The ninth Asia Pacific Triennial of Contemporary Art (APT9) returns as a monumental showcase of contemporary art from the Asia Pacific, promising a comprehensive look into the diverse practices of the region. While positioned as a ‘blockbuster’, the histories of colonisation in the Global South bring to the fore inherent tensions regarding power and representation. Indeed, located squarely in the colonial context of Australia, there are greater cultural nuances within the Triennial than what one might usually expect from a popular exhibition.
It’s Friday morning when curator Zara Stanhope speaks with me. With each question I pose she provides a considered response, and it becomes evident that she too, alongside the entire curatorial team are attentive to ensuring the show is authentic in its representation of the Asia Pacific. ‘APT9’ comprises more than 80 artists and groups from over 30 countries, a gargantuan project that inevitably runs the risk of blurring distinct aesthetics and communities into one homogenous mass. However, these fears prove fleeting as Stanhope walks me through the curatorial vision. Firstly, all but one of the Australian artists included are First Nations people. With that, we are offered a spectrum of practices representative of the varied modes of thinking in Indigenous art. From the sardonic colonial commentary in the paintings of Vincent Namatjira to Jonathan Jones’ site-specific installation and soundscape exploring the Wiradjuri philosophy of wind, there is subtlety that seems to buck convention.
Similarly, much of the cohesion found in ‘APT9’ is a result of deliberately excluding an overarching theme. Instead, the exhibition contains works which are closely and meaningfully connected to place. This strikes me as a thoughtful process. Here, artists of the Asia Pacific frame their own stories, expressing the agency to which we all have a right but to them was – and sometimes still is – denied. To Stanhope, the result is a concordant synthesis of old and new. Kushana Bush presents paintings which combine techniques used in Italian frescoes with compositional devices of Korean folk art. Qiu Zhijie’s calligraphic scrawls evoke the wispy mountainscapes of Chinese ink painting, though their detail and energy paint a more sinister portrait of globalisation and climate change.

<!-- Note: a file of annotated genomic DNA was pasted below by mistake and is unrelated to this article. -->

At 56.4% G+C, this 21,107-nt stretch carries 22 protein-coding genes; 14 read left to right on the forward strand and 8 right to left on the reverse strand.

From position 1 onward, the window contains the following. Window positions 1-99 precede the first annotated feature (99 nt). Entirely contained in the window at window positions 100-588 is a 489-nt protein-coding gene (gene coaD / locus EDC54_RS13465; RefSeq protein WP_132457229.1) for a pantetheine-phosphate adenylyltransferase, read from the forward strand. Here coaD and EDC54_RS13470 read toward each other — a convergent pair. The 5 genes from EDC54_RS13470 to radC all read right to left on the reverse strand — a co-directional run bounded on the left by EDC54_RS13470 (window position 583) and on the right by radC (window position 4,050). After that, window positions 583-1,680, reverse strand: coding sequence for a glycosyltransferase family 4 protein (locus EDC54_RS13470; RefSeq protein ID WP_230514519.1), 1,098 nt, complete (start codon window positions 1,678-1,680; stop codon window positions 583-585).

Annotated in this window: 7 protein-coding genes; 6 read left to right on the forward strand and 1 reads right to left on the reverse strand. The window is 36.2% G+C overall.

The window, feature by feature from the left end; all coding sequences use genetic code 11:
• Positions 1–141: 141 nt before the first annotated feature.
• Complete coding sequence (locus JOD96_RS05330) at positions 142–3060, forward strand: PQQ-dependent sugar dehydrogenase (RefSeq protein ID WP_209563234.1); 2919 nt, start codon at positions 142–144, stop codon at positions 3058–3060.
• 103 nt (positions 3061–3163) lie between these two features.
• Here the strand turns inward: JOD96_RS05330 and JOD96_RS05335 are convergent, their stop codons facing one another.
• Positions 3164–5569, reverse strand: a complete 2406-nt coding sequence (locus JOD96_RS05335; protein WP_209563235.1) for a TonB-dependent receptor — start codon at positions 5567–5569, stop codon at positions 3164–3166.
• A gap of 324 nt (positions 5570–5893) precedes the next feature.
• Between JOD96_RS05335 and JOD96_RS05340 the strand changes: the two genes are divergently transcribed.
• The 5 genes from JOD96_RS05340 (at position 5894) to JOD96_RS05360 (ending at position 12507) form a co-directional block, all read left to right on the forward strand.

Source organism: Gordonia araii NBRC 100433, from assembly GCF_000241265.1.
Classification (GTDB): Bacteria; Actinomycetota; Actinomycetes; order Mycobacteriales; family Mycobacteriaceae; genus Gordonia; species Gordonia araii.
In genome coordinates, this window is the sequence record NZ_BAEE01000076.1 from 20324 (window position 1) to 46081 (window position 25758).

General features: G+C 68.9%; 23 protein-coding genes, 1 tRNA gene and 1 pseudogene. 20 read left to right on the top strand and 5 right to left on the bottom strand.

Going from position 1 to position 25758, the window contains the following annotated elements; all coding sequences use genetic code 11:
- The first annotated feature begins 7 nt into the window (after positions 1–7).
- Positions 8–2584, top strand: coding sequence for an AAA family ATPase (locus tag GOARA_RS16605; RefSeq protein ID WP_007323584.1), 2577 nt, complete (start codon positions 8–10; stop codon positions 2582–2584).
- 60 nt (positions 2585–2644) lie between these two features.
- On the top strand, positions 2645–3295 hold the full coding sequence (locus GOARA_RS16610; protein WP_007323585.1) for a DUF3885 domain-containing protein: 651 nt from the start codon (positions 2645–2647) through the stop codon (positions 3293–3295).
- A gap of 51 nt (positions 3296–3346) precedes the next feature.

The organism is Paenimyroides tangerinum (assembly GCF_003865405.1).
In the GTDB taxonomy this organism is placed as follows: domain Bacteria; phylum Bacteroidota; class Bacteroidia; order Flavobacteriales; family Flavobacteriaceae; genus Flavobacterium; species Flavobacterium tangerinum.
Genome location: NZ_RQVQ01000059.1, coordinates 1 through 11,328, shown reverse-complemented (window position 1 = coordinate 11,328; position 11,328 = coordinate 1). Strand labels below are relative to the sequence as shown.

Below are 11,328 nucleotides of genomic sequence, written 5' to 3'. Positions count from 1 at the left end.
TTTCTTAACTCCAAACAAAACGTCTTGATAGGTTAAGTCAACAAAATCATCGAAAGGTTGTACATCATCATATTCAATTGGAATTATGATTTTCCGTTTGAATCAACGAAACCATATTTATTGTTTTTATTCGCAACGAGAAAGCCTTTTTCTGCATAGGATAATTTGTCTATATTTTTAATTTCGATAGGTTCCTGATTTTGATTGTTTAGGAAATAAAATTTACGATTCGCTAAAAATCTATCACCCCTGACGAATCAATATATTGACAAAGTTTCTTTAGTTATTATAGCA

Each artist plays with and reimagines history. With great success, ‘APT9’ has brought together artworks which reflect inwards into narratives of tradition and place, though at the same time are vehemently transgressive and in search of the new.
‘APT9 builds upon the work already done in previous Triennials. I believe the artists included have the ability to cross regions. In many ways, the Triennial is about that connectedness,’ says Stanhope.
For many of the artists, making sense of that connectedness necessarily involves reconciling traditions inherited from colonisation. Singapore-based artist duo Donna Ong and Robert Zhao Renhui are known for their recreation of lush forest installations: specimens stripped from the tropics and arranged into gallery contexts. Ong and Zhao speak to the crossing of boundaries between natural and artificial. They play on the colonial idea of cultivating land through inserting sandstone structures and monuments with a subversive tone, invading the Eurocentric gallery with their own sense of place.
I mention to Stanhope that these are difficult issues, to which she agrees. There is no easy way to represent the complex social structures which define the Asia Pacific. We concur that allowing artists to reconcile their own cultural dissonance with place is a good place to start.
Viewed wholly, the idea of ‘crossing regions’ is not simply an exchange between different geographies. It is a framework that allows the Triennial to break through partitioned histories and cultural practices. QAGOMA has made space for artists of the Asia Pacific to voice their own ideas without an overbearing curatorial agenda. In this way, the gallery acts as a facilitator rather than a pioneer – art of the Asia Pacific as entrenched by the Asia Pacific. Newness, power and place coalesce to bestow ‘APT9’ with a grander sense of purpose unseen in many Australian institutions. It is a showcase applauded for its sensitivity, worthy indeed of engagement and contemplation.
Eugene Yiu Nam Cheung is an art critic based in Sydney.
Queensland Art Gallery | Gallery of Modern Art (QAGOMA)
Until 28 April, 2019